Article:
pbSmart™ for Small Business

How to Make Daily Deal Websites Work for Your Small Business



In a previous blog post about local online advertising, we talked about the role of daily deal websites like Groupon and LivingSocial.com. For those not familiar with the concept, daily deal websites allow businesses to promote special offers that become active when a minimum number of customers sign up for the deal. It allows you to promote a fantastic discount that you only have to deliver on it if it reaches the critical mass required to make sense for your bottom line.

Our conclusion about daily deal websites at the time was that they are certainly worth a try, as long as this is done with a “test and learn” approach. 

Fast forward one year later and that’s exactly what many small businesses have done. A great blog post on entrepreneur.com provides highlights of a study into small business use of daily deal websites.  The study comes to the conclusion that daily deal websites can be profitable for small businesses, provided they stick with it and run more than just a few campaigns.

The idea is that there is a learning curve to using daily deal websites and when businesses run seven or more campaigns the success rate rises significantly. Alongside this finding, the study offers several tips for success. The first is to check the success rate of daily deals for your specific industry, since some do better than others. They also recommend taking advantage of the fact that there are so many daily deal websites around, so use this to your advantage to negotiate the best terms for your deal.

The other lesson from the study was that daily deal websites tend to be better at lead generation than at providing a short term boost to sales.  Again, this speaks to the need to stay in it for the long haul.  If the tactic is used with short-term expectations or the testing is done with only one or two campaigns, you might miss out on the longer term benefits of daily deals.

These are lessons that go beyond daily deals and into marketing in general. What do we want to get from a tactic? What does success look like? How will we measure it, and on what timescale? All good questions to ponder as we get into any new initiative!

What Next

A mobile website is another great way to reach local customers online. It puts your business in front of mobile customers who are nearby and ready to buy. Find out how easy it is to create your own mobile website.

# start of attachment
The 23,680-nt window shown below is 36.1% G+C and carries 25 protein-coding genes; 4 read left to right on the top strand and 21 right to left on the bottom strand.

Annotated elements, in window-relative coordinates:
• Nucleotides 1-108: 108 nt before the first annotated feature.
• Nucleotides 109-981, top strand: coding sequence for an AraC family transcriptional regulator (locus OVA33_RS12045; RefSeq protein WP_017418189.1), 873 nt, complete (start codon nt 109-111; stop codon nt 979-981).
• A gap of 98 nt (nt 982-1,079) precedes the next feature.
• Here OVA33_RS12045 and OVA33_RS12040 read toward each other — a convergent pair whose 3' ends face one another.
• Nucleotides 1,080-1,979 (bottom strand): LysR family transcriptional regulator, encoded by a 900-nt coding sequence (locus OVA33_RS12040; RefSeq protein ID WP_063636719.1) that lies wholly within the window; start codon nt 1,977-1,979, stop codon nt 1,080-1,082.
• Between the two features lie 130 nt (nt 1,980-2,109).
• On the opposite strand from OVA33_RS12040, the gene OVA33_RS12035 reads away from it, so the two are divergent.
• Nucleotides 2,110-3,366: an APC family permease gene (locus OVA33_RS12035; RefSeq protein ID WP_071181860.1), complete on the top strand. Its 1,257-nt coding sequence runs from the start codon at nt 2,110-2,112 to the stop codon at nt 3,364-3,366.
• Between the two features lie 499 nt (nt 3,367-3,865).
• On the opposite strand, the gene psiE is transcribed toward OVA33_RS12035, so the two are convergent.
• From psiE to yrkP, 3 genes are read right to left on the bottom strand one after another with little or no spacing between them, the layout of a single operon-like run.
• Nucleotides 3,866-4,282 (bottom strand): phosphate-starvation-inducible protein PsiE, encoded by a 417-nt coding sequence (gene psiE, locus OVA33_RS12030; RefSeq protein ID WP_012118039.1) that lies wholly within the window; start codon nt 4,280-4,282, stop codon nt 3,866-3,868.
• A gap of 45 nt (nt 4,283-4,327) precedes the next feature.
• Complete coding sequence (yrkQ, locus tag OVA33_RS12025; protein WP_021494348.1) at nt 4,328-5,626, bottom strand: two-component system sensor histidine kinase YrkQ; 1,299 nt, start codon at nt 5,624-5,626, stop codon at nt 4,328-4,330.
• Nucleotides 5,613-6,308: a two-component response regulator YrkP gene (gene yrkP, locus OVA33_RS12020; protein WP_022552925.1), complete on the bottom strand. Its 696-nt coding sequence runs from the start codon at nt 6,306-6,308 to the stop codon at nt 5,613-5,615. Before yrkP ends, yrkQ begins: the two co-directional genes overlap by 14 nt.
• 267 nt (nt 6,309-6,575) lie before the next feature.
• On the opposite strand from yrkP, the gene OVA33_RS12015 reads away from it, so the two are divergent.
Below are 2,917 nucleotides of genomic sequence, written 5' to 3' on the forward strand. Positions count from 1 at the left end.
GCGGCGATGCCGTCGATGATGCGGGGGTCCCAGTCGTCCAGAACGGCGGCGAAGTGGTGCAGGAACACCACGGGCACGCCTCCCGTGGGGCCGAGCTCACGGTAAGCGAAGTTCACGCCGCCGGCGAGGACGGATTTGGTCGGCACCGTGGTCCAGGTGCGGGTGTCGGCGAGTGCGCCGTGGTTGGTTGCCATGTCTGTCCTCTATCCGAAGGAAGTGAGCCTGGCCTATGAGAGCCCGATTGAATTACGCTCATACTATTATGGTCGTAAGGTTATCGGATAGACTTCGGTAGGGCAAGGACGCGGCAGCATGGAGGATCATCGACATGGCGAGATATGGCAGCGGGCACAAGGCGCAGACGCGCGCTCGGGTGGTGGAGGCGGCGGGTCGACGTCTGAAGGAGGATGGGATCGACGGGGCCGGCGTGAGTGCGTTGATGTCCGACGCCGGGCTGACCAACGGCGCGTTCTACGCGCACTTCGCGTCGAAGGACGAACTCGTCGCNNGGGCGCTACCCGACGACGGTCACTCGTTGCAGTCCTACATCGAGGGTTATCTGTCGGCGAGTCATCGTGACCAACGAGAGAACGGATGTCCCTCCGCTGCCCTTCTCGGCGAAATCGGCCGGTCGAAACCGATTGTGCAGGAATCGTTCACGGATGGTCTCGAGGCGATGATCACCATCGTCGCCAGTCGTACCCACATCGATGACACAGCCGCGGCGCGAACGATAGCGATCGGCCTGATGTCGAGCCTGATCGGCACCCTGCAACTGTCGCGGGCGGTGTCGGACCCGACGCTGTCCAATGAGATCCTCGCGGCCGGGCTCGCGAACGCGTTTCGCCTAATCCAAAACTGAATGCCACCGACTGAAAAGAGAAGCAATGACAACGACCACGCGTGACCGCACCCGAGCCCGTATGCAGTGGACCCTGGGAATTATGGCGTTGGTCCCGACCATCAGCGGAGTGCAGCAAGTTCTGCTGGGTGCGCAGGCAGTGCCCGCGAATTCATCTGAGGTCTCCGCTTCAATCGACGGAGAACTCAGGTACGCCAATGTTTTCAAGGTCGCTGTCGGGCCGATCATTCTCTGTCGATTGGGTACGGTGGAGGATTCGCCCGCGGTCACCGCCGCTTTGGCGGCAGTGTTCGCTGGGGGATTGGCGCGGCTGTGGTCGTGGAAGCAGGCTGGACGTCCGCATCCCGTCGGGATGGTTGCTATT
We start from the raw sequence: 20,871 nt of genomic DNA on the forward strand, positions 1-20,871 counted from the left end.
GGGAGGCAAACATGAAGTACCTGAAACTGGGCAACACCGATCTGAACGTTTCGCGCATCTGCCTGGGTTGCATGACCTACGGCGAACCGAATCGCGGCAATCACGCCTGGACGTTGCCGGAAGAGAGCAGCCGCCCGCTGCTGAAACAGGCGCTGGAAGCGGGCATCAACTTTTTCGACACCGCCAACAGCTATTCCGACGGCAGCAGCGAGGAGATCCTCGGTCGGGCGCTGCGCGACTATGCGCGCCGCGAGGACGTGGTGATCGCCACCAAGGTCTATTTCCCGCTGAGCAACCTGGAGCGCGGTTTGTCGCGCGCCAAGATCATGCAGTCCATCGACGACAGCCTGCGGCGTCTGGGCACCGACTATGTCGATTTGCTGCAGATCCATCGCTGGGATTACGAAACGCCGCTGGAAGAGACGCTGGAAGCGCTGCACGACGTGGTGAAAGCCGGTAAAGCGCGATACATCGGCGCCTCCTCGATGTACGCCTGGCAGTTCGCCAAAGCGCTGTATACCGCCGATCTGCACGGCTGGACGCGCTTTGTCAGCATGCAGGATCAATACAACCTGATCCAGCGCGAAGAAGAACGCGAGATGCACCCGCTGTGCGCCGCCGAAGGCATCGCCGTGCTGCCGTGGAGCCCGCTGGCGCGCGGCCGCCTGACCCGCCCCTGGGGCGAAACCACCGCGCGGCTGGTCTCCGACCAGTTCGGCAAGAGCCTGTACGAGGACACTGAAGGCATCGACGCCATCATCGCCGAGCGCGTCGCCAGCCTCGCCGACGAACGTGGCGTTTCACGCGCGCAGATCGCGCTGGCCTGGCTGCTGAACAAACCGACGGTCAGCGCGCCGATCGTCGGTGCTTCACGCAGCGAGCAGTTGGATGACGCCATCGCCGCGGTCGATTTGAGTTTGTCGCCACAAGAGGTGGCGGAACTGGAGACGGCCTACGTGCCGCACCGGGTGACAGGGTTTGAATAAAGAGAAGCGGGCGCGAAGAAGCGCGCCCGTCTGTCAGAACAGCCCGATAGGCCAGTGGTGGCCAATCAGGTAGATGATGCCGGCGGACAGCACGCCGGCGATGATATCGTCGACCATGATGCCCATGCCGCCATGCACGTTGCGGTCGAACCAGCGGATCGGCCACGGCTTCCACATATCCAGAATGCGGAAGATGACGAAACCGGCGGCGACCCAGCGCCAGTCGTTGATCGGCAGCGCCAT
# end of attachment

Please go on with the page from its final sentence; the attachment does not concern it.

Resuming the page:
What about you? What are your experiences with daily deal websites? Let us know, we’d love to hear from you!

  • http://www.facebook.com/people/Jessica-L-Crick-Medlen/566390565 Jessica L. Crick-Medlen

    The title of this article reads as “Real Estate Marketing with QR codes” and nothing in this article talks about Real Estate OR QR codes.

    • http://www.pbsmartessentials.com/ Justin Amendola

      Hi, Jessica. Where did you see the wrong article title? I just double checked the article page and everything looks okay on this end. Sorry about the mix up and here’s a link to one of our “Smart Idea Guides” on using QR codes in Real Estate: http://www.pb.com/smb/qr-codes/gallery/smart-idea-guide/real-estate

  • Adam Dopps

    Good artcle, and I agree with a lot of what you said. We are a start-up daily deal site, and we got into this business because of the fact that many businesses DO have a hard time making a profit with the typical Daily Deal business model. It is not sustainable if the only one that profits is the daily deal company. Our company, Drink Deal Daily, specializes in “Coupons for Cocktails”, working with bars and restaurants. The difference is our business model. We have a flat fee of $49 to run a deal. If you run a deal with groupon and do $2000 in sales, you end up getting about $500. If you do a deal with us and do $2000 in sales with the same standard 50% discount, a merchant will end up with about $950. That is a win win. The merchant deserves a profit for all of their hard work, not just the guys running the website. – Adam Dopps – http://www.DrinkDealDaily.com

    • http://www.pbsmartessentials.com/ Justin Amendola

      It’s an interesting model, Adam. Many business owners have been burned by not being prepared to properly monetize their Groupon promos. Unless you can get a nice chunk of those new customers to start frequenting your business, the economics flat out stink (as you suggest). Few small businesses think that far in advance and have other programs (e.g., email marketing lists, loyalty programs, etc.) in place to make sure those new customers continue coming back.

      By offering a better profit-sharing model, this removes one of the big concerns in the market and also makes it easier to test and learn while seeing some of that revenue remain in the business. Good luck with things.

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